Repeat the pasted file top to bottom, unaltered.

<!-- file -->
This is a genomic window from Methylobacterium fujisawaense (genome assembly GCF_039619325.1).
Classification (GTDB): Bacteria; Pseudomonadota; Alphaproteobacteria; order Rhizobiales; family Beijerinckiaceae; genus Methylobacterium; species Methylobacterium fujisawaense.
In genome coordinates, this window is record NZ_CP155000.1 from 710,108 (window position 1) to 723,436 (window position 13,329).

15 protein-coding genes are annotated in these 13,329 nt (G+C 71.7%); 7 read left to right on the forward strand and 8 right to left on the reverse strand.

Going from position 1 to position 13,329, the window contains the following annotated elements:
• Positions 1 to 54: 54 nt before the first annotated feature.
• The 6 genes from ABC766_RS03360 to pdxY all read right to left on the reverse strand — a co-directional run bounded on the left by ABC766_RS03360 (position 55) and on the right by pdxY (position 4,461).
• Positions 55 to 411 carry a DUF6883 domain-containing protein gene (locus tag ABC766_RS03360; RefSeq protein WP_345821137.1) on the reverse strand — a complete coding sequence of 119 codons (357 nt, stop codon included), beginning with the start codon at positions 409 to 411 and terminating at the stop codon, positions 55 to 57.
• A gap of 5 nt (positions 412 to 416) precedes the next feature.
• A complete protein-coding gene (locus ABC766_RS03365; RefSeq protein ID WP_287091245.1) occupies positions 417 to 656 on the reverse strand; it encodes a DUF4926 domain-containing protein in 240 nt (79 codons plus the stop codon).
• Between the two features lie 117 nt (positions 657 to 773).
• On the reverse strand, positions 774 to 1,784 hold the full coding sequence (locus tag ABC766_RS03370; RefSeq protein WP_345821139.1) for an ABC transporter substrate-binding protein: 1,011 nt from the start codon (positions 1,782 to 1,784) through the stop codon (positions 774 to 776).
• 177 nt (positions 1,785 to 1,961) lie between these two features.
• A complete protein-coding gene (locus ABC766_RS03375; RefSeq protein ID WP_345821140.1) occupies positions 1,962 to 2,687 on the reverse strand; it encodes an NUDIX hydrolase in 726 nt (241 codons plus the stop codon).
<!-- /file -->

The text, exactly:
This is a genomic window from Methylobacterium fujisawaense (genome assembly GCF_039619325.1).
Classification (GTDB): Bacteria; Pseudomonadota; Alphaproteobacteria; order Rhizobiales; family Beijerinckiaceae; genus Methylobacterium; species Methylobacterium fujisawaense.
In genome coordinates, this window is record NZ_CP155000.1 from 710,108 (window position 1) to 723,436 (window position 13,329).

15 protein-coding genes are annotated in these 13,329 nt (G+C 71.7%); 7 read left to right on the forward strand and 8 right to left on the reverse strand.

Going from position 1 to position 13,329, the window contains the following annotated elements:
• Positions 1 to 54: 54 nt before the first annotated feature.
• The 6 genes from ABC766_RS03360 to pdxY all read right to left on the reverse strand — a co-directional run bounded on the left by ABC766_RS03360 (position 55) and on the right by pdxY (position 4,461).
• Positions 55 to 411 carry a DUF6883 domain-containing protein gene (locus tag ABC766_RS03360; RefSeq protein WP_345821137.1) on the reverse strand — a complete coding sequence of 119 codons (357 nt, stop codon included), beginning with the start codon at positions 409 to 411 and terminating at the stop codon, positions 55 to 57.
• A gap of 5 nt (positions 412 to 416) precedes the next feature.
• A complete protein-coding gene (locus ABC766_RS03365; RefSeq protein ID WP_287091245.1) occupies positions 417 to 656 on the reverse strand; it encodes a DUF4926 domain-containing protein in 240 nt (79 codons plus the stop codon).
• Between the two features lie 117 nt (positions 657 to 773).
• On the reverse strand, positions 774 to 1,784 hold the full coding sequence (locus tag ABC766_RS03370; RefSeq protein WP_345821139.1) for an ABC transporter substrate-binding protein: 1,011 nt from the start codon (positions 1,782 to 1,784) through the stop codon (positions 774 to 776).
• 177 nt (positions 1,785 to 1,961) lie between these two features.
• A complete protein-coding gene (locus ABC766_RS03375; RefSeq protein ID WP_345821140.1) occupies positions 1,962 to 2,687 on the reverse strand; it encodes an NUDIX hydrolase in 726 nt (241 codons plus the stop codon).